Ross Douthat's Brown-and-Beige Revenge Fantasy
This week's RightWatch takes aim at a New York Times columnist who imagines people of color cutting off benefits to elderly whites.
As Hendrik Hertzberg of the New Yorker put it in a commentary that eviscerated Douthat's analysis, the young columnist contends that future generations of nonwhite people will be "more concerned with paying low marginal tax rates on the upper reaches of their income than with being able to depend on adequate health care when they get sick and reliable (if minimal) pensions when they get old. These taxophobic people of color will take out their Ayn Randian anger on the old, the sick, and the white."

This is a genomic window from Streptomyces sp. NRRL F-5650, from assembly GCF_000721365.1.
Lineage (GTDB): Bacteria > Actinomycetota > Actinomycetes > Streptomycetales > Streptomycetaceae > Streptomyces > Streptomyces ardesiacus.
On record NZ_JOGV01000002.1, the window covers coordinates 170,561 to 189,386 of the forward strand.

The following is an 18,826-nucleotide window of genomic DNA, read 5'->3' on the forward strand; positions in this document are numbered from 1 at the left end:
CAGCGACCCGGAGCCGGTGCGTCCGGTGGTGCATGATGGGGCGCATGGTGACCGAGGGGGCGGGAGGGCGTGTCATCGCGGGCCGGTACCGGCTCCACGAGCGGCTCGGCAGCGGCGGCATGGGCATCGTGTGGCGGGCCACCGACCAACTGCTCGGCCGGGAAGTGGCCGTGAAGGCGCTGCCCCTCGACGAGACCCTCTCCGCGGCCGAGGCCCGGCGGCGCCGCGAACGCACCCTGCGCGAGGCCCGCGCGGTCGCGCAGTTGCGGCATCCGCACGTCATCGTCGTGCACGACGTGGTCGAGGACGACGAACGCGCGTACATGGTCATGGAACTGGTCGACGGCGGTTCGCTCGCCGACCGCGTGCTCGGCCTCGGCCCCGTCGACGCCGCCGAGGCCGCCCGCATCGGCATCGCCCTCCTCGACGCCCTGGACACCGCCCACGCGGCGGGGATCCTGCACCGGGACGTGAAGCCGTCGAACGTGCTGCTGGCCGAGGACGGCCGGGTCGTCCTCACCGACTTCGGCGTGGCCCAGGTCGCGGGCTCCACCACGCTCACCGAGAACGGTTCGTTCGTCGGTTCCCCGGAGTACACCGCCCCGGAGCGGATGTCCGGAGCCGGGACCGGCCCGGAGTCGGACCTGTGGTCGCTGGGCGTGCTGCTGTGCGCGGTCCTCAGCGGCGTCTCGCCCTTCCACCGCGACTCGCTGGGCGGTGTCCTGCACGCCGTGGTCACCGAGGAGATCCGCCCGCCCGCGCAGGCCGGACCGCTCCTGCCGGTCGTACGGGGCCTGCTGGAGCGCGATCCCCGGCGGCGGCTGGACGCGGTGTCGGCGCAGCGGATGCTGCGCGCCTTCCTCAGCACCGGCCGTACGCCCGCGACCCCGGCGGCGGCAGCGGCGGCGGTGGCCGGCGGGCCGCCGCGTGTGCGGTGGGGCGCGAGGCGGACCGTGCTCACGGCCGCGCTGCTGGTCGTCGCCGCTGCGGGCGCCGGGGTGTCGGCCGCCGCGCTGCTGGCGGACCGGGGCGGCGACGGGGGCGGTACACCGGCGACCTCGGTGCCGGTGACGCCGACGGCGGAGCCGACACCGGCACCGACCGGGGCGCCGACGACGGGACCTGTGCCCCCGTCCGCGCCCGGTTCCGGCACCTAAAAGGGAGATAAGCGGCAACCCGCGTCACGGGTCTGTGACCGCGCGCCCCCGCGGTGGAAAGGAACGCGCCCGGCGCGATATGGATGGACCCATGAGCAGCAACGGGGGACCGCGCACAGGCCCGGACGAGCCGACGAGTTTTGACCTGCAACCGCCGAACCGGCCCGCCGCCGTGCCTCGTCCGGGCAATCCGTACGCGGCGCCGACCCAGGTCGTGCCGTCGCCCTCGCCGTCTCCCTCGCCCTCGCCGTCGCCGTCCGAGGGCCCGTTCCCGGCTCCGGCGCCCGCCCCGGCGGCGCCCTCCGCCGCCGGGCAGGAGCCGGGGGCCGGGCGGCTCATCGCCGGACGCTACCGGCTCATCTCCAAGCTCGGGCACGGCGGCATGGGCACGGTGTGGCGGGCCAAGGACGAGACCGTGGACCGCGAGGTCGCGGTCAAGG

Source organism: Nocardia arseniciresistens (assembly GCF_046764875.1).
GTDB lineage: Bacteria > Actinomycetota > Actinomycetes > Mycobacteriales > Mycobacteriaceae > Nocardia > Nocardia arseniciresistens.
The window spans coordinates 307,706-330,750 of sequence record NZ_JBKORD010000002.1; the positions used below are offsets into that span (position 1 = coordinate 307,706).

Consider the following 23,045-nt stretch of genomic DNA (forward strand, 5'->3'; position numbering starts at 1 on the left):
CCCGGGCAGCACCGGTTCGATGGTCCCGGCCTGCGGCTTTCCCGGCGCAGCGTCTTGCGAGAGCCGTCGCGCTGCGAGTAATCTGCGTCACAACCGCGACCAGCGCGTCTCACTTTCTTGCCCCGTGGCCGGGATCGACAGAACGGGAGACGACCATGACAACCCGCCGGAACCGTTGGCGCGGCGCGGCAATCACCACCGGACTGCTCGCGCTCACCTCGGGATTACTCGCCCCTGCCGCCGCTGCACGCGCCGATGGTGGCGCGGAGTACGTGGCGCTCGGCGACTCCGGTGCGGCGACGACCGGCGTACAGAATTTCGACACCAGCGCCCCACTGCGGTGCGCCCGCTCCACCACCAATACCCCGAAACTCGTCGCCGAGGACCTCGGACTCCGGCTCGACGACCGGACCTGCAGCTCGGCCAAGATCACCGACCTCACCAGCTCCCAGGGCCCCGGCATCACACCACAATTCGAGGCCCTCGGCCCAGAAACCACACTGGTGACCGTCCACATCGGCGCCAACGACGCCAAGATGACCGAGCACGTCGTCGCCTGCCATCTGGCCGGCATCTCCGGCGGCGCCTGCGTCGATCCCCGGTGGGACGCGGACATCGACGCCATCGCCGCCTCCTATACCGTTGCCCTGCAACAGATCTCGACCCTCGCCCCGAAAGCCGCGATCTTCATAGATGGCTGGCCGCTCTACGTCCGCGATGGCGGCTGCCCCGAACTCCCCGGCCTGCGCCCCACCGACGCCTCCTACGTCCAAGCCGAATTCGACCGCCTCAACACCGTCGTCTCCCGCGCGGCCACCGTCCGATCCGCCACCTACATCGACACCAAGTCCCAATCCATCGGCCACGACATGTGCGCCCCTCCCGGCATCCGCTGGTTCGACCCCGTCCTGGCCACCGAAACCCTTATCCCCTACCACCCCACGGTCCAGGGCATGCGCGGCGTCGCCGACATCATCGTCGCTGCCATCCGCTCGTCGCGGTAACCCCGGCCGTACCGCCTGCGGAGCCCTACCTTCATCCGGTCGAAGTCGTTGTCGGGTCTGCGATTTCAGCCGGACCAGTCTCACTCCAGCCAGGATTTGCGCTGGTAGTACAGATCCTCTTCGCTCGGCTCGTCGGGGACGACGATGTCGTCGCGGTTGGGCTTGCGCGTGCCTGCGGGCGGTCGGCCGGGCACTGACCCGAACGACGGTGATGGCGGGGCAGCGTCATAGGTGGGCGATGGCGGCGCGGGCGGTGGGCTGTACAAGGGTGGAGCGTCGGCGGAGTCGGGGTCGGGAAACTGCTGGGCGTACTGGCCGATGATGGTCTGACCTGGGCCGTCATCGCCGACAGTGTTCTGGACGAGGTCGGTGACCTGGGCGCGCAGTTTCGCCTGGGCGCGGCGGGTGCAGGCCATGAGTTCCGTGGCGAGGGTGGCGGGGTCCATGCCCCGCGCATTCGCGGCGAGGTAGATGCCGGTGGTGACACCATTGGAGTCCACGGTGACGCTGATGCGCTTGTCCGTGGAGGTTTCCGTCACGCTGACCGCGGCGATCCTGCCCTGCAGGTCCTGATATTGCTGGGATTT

Hertzberg is dead right about Douthat's polemic. When you strip away its condescending veneer, Douthat's argument boils down to a claim that in the future, we black, brown and yellow folks will become as stingy and shortsighted as many whites were in the past, when they fought against paying taxes for schools and social programs that they perceived to be benefiting minorities.
There's not a shred of evidence to support these dire prognostications. In fact, the elderly white people whom Douthat claims to be so worried about are more likely to have their health benefits taken away by budget-cutting right-wingers than by more liberal nonwhites.
This is simply another case of introducing a phony racial angle into a debate to score cheap political points.
Jack White is a regular contributor to The Root.